The screenings include the erotic comedy Smiles of a Summer Night /Sommarnattens leende (September 28); art-house favorite Wild Strawberries /Smultronstället (October 3); The Magician/Ansiktet (October 5); and Academy Award-winners The Virgin Spring/Jungrukällan (October 10) and Through a Glass Darkly/Sasom I en spegel (October 12). The series will close with a screening of Persona (October 13), the first of Ullman’s many films with Bergman and one that inspired later works by Kubrick and Altman. On October 6, we will also present the new documentary Ingmar Bergman Through the Choreographer’s Eye, which presents works by four Swedish choreographers interpreting Bergman through dance, in collaboration with performers from the Royal Swedish Ballet.” — Scandinavia House

Saraband. Photo by Bengt Wanselius. Courtesy SPC

Saraband. Photo by Bengt Wanselius. Courtesy SPC

Smiles of a Summer Night. Courtesy Janus Films

Smiles of a Summer Night. Courtesy Janus Films

Wild Strawberries. Courtesy Janus Films

Wild Strawberries. Courtesy Janus Films

The Magician. Courtesy Janus Films

The Magician. Courtesy Janus Films

The Virgin Spring. Courtesy Janus Films

The Virgin Spring. Courtesy Janus Films

Through the Glass Darkly. Courtesy Janus Films

Through the Glass Darkly. Courtesy Janus Films

Persona. Courtesy Janus Films

Persona. Courtesy Janus Films

Images courtesy Scandinavia House.

Delacroix at The Met Fifth Avenue, September 17, 2018 – January 6, 2019

“French painter Eugène Delacroix (1798–1863) was one of the greatest creative figures of the 19th century. Through his choice of daring subjects and compositions, a vibrant palette, and bold brushwork, he set into motion a cascade of innovations that changed the course of art. As Van Gogh wrote in 1885: ‘What I find so fine about Delacroix is precisely that he reveals the liveliness of things, and the expression and the movement, that he is utterly beyond the paint.’ Although Delacroix is celebrated as the embodiment of the Romantic era, much remains to be understood about his life and prolific career. At The Metropolitan Museum of Art, Delacroix is the first comprehensive retrospective in North America devoted to the artist. Visitors will discover a protean genius who continues to set the bar for artists today.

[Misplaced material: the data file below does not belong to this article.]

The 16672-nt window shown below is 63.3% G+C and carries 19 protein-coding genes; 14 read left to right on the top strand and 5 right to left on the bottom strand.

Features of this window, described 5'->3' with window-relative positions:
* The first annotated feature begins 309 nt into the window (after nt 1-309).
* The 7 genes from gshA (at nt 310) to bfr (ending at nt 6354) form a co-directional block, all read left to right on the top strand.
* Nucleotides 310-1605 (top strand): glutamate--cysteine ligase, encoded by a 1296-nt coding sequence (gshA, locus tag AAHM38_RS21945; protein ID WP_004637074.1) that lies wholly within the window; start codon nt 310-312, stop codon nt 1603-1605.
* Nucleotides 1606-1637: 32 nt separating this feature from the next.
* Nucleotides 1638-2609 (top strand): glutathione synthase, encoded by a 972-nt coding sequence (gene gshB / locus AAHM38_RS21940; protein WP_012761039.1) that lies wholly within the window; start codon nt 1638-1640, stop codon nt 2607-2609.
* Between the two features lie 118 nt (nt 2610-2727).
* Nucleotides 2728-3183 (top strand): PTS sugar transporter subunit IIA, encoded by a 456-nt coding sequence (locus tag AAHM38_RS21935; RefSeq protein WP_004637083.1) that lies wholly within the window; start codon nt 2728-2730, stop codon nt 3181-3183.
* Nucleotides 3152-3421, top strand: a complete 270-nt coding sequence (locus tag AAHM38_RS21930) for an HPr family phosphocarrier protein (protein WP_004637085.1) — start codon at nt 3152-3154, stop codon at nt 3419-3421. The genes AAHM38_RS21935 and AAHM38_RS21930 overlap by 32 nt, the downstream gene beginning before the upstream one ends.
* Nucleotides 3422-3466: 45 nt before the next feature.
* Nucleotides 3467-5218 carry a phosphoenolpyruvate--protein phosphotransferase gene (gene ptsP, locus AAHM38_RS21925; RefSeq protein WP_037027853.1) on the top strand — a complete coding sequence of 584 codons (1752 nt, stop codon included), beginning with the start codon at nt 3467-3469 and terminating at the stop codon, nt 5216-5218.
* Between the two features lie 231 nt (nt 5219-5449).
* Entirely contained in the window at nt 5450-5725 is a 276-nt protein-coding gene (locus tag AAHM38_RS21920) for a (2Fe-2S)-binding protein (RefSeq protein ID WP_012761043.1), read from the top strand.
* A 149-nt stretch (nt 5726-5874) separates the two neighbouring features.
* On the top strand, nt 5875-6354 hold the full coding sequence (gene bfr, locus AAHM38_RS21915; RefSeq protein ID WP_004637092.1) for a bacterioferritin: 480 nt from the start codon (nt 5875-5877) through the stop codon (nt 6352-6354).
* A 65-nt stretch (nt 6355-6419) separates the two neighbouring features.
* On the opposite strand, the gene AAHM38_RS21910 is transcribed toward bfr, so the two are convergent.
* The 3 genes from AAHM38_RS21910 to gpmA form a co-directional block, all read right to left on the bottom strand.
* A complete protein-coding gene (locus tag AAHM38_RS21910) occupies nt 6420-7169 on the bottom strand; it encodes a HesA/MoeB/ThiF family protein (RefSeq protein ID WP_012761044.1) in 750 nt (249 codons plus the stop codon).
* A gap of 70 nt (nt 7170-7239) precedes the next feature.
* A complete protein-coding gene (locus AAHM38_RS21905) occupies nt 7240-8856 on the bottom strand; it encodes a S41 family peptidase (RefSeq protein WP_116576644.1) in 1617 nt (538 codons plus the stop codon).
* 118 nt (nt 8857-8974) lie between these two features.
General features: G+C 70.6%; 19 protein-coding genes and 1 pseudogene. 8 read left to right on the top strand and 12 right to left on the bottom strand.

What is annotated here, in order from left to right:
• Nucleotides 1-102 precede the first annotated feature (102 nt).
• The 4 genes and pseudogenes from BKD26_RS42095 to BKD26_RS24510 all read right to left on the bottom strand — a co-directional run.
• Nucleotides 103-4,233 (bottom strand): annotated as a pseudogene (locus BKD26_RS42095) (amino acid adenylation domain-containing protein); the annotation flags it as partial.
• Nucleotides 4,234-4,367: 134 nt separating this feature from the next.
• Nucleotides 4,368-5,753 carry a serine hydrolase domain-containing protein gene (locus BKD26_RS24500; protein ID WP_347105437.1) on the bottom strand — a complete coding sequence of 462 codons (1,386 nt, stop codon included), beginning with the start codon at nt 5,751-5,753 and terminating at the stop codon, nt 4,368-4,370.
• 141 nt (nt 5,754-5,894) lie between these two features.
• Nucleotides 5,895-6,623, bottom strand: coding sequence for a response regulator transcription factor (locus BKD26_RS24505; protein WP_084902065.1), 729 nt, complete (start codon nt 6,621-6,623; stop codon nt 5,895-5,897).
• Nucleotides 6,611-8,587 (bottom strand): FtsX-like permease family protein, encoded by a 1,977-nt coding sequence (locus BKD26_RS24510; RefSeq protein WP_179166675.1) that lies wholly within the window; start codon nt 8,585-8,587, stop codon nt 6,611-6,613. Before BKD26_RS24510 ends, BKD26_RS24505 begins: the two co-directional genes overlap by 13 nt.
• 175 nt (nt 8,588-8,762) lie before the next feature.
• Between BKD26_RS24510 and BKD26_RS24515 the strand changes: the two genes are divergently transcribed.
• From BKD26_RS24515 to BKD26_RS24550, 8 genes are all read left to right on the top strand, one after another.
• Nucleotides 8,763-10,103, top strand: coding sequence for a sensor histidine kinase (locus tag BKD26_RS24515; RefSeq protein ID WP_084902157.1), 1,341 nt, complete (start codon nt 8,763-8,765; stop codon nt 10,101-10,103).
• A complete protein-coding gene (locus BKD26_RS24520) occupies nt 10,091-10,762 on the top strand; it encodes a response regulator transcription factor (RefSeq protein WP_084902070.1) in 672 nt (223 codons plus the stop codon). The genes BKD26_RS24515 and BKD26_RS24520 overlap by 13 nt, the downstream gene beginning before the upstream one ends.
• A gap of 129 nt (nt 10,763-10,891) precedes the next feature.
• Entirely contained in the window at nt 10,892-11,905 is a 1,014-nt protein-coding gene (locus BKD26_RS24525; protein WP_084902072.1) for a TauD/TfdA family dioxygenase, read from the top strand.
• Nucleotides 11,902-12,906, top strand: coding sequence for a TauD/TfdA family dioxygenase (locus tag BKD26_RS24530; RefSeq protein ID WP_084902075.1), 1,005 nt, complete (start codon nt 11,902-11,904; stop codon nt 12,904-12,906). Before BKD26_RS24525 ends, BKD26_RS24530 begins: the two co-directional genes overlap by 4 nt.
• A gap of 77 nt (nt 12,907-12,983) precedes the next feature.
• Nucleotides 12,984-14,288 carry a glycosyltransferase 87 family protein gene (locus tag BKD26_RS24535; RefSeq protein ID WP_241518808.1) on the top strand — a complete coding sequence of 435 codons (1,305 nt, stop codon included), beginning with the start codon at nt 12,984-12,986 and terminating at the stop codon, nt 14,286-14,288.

Encompassing 12 galleries, the exhibition will provide a largely chronological overview of the three main phases of Delacroix’s four-decade career. The first phase centers on his formative years, from 1822 to 1834, dominated by a thirst for novelty, fame, and freedom. The second focuses on 1835 to 1855, marked by his exploration of historical themes informed by large mural commissions, as well as his triumph at the Exposition Universelle of 1855. The third and final phase follows Delacroix’s growing interest in nature and the creative role of memory, up until his death in 1863.” — The Met